Kawasaki appealed the decision as official data showed Jonathan’s team were leading by 18.720 seconds from Yamaha. The appeal was upheld and the trio were finally declared the winners.
Yet still there was more to come from the Northern Irish rider. Although 2020 has been a somewhat unprecedented year for all motorsport, having started the season at Philip Island at the beginning of March where we saw Jonathan crash out of Race 1 and win Race 2, there was then a long break before racing finally got underway again in Spain at the end of July/beginning of August.
In the remaining 23 races of the season, Jonathan won 10 of those with a total of 17 podiums and rode straight into the record books with his sixth consecutive World Championship at the season ending Estoril with two races to spare. Again the only rider in the history of the Championship to have achieved this. A truly awe inspiring achievement.
Jonathan has also set all time records for race wins, points, podiums and fastest laps. In 2018 Jonathan took his 60th career win at Brno surpassing the record of Carl Fogarty.
Having crashed in the final race of the 2020 season, Jonathan will have to wait until the 2021 season to achieve his 100th career World Superbike win.
Jonathan is arguably one of the most talented young racers in any class of competition today.
When Jonathan Rea took the 2020 World Superbike Championship for the sixth time it made him the most successful World Superbike Rider in the history of the series. He is also credited with the highest number of race wins in the Championship.
Before moving to Superbikes, Rea was runner up in World Supersport in 2008 on the Ten Kate Honda and previously took the HM Plant Honda to be runner up in the 2007 BSB Championship.
In 2012, Rea made two MotoGP appearances replacing the injured Casey Stoner. He finished both inside the top ten – 8th in Misano and 7th at Aragon before making his return to World Superbikes.
So what is it that has helped the 33 year old from just outside Larne to be so successful? We asked our social media followers their thoughts, and there were clear themes – dedication, commitment, riding style and race craft as well as a supportive team and family.
@Simon46storm called out dedication, commitment and being surrounded by a supportive team.
@vickster1984 also suggested the support of a team who understand you as a person and are willing to learn and grow with you, has played a part.
Earlier this year, Rea said himself ‘I’m really happy at Kawasaki, it suits the way I work. I have a great support network around me, and my mechanics are incredible. When things aren’t going well, instead of feeling the pressure of why we aren’t winning, they are really pushing me up and helping me. That helps you in the tough times”
As well as the team, @LJHammond1 attributed Rea’s success to being fast and smooth, and conserving his tyres. He tweeted: ‘Fast, smooth, conserves his tyres (Sykes often out-qualified him and remained in contention until the closing laps when his tyres went off but Rea’s didn’t), wins most of his races and usually finishes when he can’t win (unlike Davies who often crashed from a winning position)’.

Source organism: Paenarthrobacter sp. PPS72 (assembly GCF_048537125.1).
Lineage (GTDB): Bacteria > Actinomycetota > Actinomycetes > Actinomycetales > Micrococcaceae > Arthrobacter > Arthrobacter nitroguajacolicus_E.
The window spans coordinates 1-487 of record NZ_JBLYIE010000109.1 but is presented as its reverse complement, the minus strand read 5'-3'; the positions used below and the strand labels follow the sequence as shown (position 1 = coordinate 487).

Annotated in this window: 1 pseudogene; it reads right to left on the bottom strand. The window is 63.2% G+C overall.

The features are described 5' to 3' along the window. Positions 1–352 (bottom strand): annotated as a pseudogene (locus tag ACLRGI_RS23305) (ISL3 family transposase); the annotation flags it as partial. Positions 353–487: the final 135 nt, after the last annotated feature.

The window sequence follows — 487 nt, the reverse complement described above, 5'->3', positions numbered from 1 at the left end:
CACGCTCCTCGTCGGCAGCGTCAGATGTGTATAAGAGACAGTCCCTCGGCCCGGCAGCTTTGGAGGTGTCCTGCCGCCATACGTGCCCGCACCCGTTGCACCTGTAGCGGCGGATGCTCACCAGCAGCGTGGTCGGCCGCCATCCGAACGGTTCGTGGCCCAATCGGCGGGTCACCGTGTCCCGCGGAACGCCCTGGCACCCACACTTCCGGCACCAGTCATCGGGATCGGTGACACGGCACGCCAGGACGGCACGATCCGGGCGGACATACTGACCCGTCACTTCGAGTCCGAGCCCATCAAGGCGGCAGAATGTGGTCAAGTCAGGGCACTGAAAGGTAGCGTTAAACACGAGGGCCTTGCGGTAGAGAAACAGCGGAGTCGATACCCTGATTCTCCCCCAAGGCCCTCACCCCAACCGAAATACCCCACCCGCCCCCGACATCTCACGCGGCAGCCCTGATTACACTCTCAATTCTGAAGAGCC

It is true – Rea can set a pace that affords him a comfortable lead yet crucially conserves the tyres, and undoubtedly this has been a strong contributor to his consistency. That said he is not averse to baring his teeth and showing aggression, the second race at Aragon in September this year (2020) was a case in point.
As well as the team, we cannot overlook the role family plays. @FifiSimbaBSD says “I think having children grounds you…..children don’t care how many races you have won when they want to play…” Family truly is important to Rea – two years ago, after clinching his fourth WSBK title he dedicated the win to them and said “My family sacrifice a lot to be here, trailing after me, supporting my dream, but I’m really proud to have them with me. They ground me in such a great way. It means a lot.”
With her tweet, @RSnugglebutt talks about his love for what he does, and how at the end of 2019 he said he would enjoy winning for as long as it lasts – he certainly has a great attitude, and it’s really apparent he has the love for the job as much as ever.
@MarkLawrence77 says it is down to hard work and along with @DoubleMRacing, reckons Rea should have gone to MotoGP (the latter also said he could still have been winning and adds ‘might as well set your World Championships in stone, keep winning so you are unbeatable with World Champs’).
So what is next for the man who grew up in Ballyclare? Well, in June he renewed his contract on a multi season deal, so surely achieving a century of career victories must be in his sights (he’s currently on 99), and a seventh title in 2021 would bring him to the same number of consecutive titles achieved by Giacomo Agostini between 1966 and 1972. We are eagerly anticipating the start of the 2021 season to see how he does.
Thank you to everyone who responded to our question, but my favourite response to the question of what makes Jonathan Rea so successful has to be the one from @Paulmur22095740 who quite simply said… “Him!”